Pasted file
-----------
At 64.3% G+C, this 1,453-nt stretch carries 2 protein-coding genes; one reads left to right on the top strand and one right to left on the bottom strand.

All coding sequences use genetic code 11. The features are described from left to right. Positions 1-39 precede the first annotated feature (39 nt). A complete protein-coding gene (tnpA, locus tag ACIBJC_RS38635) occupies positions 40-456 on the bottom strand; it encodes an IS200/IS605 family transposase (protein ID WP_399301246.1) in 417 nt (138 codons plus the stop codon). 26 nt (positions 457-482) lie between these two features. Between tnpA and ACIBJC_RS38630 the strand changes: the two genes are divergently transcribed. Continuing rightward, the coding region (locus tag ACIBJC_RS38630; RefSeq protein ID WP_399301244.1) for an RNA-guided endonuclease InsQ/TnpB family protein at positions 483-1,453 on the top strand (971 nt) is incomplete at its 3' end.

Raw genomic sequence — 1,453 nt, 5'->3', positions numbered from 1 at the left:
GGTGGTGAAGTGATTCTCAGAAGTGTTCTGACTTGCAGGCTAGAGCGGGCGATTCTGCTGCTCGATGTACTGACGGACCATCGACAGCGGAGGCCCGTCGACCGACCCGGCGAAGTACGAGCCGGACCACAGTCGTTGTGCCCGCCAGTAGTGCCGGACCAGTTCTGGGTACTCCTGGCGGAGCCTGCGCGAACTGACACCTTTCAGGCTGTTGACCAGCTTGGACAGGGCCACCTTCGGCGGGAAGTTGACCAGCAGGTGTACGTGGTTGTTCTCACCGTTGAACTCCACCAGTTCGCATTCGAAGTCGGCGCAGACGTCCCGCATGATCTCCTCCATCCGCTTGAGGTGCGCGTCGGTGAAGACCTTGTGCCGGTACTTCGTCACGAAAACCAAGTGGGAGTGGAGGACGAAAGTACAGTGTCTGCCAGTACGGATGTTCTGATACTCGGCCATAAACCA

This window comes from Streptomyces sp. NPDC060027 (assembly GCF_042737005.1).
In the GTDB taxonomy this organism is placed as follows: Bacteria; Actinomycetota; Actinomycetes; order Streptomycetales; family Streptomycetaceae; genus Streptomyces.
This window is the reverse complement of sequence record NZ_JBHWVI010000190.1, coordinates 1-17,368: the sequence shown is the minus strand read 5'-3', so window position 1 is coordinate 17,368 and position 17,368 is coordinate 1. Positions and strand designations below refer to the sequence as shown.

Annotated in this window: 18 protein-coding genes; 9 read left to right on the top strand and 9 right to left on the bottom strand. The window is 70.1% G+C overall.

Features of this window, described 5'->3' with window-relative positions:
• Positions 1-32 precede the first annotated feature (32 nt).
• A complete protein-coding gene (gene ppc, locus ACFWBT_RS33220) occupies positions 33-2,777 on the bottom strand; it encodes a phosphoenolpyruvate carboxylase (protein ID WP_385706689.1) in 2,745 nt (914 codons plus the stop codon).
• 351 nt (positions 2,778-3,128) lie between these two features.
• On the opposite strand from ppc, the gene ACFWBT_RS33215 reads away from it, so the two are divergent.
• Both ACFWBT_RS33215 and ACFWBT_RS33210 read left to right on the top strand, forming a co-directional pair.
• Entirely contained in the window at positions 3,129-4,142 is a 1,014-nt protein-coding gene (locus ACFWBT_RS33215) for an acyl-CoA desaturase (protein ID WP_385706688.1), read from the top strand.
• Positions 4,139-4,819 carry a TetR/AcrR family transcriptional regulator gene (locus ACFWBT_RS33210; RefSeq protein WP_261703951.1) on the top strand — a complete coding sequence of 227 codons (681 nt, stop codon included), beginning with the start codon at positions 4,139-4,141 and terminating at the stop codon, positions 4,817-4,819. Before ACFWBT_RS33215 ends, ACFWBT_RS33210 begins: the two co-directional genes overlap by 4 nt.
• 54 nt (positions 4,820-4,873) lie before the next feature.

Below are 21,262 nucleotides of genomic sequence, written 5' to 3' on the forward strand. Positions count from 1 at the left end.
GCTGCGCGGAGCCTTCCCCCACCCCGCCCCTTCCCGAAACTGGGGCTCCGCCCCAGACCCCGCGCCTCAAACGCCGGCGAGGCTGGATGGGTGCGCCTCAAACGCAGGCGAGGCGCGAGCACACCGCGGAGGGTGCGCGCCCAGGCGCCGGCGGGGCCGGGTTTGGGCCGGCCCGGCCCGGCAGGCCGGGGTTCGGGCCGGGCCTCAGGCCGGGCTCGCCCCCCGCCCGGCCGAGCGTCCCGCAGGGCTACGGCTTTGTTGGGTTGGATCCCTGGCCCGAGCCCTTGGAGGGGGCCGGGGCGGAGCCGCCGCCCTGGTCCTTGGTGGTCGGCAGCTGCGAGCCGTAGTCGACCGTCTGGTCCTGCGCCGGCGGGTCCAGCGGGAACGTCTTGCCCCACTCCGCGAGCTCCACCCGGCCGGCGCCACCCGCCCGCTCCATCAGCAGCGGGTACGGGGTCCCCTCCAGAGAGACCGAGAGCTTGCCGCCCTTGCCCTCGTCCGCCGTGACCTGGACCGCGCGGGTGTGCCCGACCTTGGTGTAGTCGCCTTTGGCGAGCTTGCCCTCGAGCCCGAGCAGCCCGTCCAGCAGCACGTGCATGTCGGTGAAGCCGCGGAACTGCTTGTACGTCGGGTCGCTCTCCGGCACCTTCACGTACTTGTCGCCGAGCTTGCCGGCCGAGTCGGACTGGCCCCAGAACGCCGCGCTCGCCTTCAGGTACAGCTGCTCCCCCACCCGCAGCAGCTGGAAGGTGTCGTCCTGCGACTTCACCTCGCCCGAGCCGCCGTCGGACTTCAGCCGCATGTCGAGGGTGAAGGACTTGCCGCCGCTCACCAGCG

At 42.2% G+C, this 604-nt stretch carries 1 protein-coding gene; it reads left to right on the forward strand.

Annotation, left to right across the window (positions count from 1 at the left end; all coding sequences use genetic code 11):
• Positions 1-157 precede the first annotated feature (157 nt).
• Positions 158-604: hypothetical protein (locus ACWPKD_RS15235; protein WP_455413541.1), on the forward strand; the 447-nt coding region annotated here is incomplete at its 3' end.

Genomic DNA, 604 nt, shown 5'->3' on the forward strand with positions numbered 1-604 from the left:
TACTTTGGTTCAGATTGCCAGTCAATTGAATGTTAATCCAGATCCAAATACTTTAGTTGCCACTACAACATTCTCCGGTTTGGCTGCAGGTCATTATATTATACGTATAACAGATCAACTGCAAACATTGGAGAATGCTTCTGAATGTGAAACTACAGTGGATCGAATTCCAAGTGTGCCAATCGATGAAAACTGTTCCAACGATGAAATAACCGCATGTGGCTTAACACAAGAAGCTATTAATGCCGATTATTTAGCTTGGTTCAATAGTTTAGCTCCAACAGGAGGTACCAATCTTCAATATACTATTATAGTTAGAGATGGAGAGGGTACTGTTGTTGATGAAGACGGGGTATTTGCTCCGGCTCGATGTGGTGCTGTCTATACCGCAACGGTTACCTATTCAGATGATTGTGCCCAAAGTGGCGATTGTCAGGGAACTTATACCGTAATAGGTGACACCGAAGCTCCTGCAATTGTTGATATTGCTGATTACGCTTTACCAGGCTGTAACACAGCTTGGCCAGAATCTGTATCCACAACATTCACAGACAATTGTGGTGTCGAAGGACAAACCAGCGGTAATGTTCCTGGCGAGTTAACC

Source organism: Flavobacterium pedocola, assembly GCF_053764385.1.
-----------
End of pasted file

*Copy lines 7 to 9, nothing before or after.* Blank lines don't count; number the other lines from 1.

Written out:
This window is the reverse complement of sequence record NZ_JBHWVI010000190.1, coordinates 1-17,368: the sequence shown is the minus strand read 5'-3', so window position 1 is coordinate 17,368 and position 17,368 is coordinate 1. Positions and strand designations below refer to the sequence as shown.

Annotated in this window: 18 protein-coding genes; 9 read left to right on the top strand and 9 right to left on the bottom strand. The window is 70.1% G+C overall.

Features of this window, described 5'->3' with window-relative positions: